To go north in Brazil you have to go south first. The major airline hubs are in Rio de Janeiro and São Paulo, cities with a combined population of nearly 30 million. So I find myself, three hours out of Guarulhos airport in São Paulo, face pressed tight to the window, as the landscape below me changes from the hard, weathered crust of the interior to the green, thickly forested banks of a river delta.
We're descending towards the coastal city of São Luís. Two wide rivers curl through the dense greenery below. As our path and theirs converge I see small settlements; red-roofed houses surrounded by palm and banana trees. São Luís, named by its French founders after Louis XIII, grew rich shipping cotton and sugar from the plantations. Its economy collapsed after slavery was abolished in Brazil in 1888, but there are signs of 21st-century life down there. Long lines of high-rise blocks run parallel to the sea, and I count a line of 17 ships waiting to enter port. This is our introduction to the northeast, that great jut of coastline projecting Brazil into the Atlantic and giving South America the face of its elegant sea-horse outline.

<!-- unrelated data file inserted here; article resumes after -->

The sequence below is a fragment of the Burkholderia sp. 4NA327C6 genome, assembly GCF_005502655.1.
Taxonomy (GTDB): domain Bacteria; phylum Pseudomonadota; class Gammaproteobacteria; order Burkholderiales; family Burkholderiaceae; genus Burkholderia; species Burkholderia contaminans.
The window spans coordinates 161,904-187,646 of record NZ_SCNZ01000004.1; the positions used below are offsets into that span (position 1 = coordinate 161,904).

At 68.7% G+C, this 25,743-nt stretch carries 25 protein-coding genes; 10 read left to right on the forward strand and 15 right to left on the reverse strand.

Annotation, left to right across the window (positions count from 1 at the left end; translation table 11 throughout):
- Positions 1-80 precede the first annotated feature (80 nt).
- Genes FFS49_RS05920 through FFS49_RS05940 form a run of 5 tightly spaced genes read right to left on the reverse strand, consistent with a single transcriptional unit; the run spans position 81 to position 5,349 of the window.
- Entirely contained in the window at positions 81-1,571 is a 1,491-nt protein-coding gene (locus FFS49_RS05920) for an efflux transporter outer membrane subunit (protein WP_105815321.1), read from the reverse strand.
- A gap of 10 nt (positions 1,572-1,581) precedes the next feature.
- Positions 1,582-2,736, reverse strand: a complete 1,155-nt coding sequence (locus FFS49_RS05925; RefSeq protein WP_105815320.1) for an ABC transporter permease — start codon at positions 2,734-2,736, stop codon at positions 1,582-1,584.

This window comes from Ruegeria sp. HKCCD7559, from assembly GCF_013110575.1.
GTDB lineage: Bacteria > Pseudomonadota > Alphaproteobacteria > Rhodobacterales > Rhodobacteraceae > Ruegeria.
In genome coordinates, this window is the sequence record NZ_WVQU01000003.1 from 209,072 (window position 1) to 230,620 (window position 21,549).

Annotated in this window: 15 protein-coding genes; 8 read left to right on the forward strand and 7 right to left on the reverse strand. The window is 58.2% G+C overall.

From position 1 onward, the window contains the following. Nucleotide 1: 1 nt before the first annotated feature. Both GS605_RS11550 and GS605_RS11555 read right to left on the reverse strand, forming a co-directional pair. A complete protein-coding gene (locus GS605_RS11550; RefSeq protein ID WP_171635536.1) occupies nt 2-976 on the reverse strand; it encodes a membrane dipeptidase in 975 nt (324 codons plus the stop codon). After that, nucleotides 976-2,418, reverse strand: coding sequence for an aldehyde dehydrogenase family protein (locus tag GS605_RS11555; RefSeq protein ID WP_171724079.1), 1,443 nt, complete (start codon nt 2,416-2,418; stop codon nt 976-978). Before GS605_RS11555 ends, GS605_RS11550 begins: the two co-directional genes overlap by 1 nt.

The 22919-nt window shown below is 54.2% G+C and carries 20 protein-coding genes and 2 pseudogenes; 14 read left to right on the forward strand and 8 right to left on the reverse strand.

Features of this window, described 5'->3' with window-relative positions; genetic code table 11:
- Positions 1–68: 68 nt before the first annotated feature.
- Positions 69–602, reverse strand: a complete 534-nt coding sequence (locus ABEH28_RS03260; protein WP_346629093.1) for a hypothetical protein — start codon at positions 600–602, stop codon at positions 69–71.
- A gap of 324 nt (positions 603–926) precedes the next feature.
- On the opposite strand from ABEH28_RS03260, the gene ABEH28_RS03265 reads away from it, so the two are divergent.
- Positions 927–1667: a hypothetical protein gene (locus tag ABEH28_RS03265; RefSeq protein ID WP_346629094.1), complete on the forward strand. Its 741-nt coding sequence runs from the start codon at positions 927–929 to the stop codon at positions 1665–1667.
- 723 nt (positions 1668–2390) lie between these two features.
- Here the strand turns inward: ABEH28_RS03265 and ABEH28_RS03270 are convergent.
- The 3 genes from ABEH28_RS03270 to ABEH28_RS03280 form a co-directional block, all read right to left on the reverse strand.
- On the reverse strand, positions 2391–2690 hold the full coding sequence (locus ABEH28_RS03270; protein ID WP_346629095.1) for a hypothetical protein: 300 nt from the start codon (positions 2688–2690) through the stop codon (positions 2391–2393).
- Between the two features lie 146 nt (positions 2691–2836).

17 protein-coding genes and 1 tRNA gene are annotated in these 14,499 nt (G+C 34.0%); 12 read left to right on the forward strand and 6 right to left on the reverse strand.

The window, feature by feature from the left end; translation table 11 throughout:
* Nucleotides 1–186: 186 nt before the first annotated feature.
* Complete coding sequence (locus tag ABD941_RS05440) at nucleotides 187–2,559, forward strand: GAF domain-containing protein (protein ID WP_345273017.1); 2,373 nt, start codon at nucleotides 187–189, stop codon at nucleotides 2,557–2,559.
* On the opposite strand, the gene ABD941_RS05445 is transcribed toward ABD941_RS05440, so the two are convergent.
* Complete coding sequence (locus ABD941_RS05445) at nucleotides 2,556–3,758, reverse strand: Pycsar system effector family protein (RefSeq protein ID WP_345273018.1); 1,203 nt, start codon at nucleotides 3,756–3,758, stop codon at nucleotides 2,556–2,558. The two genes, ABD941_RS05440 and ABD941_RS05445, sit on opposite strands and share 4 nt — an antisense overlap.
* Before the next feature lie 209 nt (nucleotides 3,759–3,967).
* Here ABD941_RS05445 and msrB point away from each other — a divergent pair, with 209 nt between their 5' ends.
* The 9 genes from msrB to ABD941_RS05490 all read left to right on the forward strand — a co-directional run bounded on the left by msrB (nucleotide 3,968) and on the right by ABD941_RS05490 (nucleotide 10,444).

Our hotel is by the beach. I don my Havaiana flip-flops and set out for a walk. You can just wander over this vast space any way you want, restricted only by the land on one side and the sea, quite a long way off, on the other. After breakfast — passion fruit, papaya, fresh mango juice, tapioca and coconut cake — we head for what promises to be an even more spectacular open space. Around 300km southeast of São Luís is the Lençóis Maranhenses National Park. Here is sand in its most majestic state. Piled up to 50m high by the Atlantic breakers and honed and smoothed by the wind, the dunes spread and billow over roughly 1,600km sq. So extensive are these sheets of sand that, except for the fact that this is a very wet as well as a very sandy coast, it could be Namibia or the Sahara.
Way to go
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